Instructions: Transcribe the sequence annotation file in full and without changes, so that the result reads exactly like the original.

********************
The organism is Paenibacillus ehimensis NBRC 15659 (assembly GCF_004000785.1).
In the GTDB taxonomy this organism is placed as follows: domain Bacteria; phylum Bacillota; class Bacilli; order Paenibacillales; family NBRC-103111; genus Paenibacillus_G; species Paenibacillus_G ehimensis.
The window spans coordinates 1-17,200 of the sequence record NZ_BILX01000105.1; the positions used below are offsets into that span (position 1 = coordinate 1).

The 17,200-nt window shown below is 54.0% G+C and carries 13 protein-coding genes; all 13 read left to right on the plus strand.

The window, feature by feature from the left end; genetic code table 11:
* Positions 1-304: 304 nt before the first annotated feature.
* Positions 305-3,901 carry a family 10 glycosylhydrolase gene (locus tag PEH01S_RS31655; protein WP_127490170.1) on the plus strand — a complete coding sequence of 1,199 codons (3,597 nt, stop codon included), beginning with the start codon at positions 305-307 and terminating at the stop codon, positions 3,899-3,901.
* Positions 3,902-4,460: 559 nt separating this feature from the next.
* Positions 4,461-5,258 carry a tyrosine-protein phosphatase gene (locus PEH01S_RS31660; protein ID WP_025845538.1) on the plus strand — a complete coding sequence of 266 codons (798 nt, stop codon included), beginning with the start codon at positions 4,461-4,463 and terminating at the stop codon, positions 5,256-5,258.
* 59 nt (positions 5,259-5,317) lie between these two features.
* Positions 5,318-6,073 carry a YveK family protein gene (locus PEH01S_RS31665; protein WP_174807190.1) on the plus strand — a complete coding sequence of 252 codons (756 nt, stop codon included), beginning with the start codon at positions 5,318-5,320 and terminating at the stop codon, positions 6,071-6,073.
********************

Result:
The organism is Paenibacillus ehimensis NBRC 15659 (assembly GCF_004000785.1).
In the GTDB taxonomy this organism is placed as follows: domain Bacteria; phylum Bacillota; class Bacilli; order Paenibacillales; family NBRC-103111; genus Paenibacillus_G; species Paenibacillus_G ehimensis.
The window spans coordinates 1-17,200 of the sequence record NZ_BILX01000105.1; the positions used below are offsets into that span (position 1 = coordinate 1).

The 17,200-nt window shown below is 54.0% G+C and carries 13 protein-coding genes; all 13 read left to right on the plus strand.

The window, feature by feature from the left end; genetic code table 11:
* Positions 1-304: 304 nt before the first annotated feature.
* Positions 305-3,901 carry a family 10 glycosylhydrolase gene (locus tag PEH01S_RS31655; protein WP_127490170.1) on the plus strand — a complete coding sequence of 1,199 codons (3,597 nt, stop codon included), beginning with the start codon at positions 305-307 and terminating at the stop codon, positions 3,899-3,901.
* Positions 3,902-4,460: 559 nt separating this feature from the next.
* Positions 4,461-5,258 carry a tyrosine-protein phosphatase gene (locus PEH01S_RS31660; protein ID WP_025845538.1) on the plus strand — a complete coding sequence of 266 codons (798 nt, stop codon included), beginning with the start codon at positions 4,461-4,463 and terminating at the stop codon, positions 5,256-5,258.
* 59 nt (positions 5,259-5,317) lie between these two features.
* Positions 5,318-6,073 carry a YveK family protein gene (locus PEH01S_RS31665; protein WP_174807190.1) on the plus strand — a complete coding sequence of 252 codons (756 nt, stop codon included), beginning with the start codon at positions 5,318-5,320 and terminating at the stop codon, positions 6,071-6,073.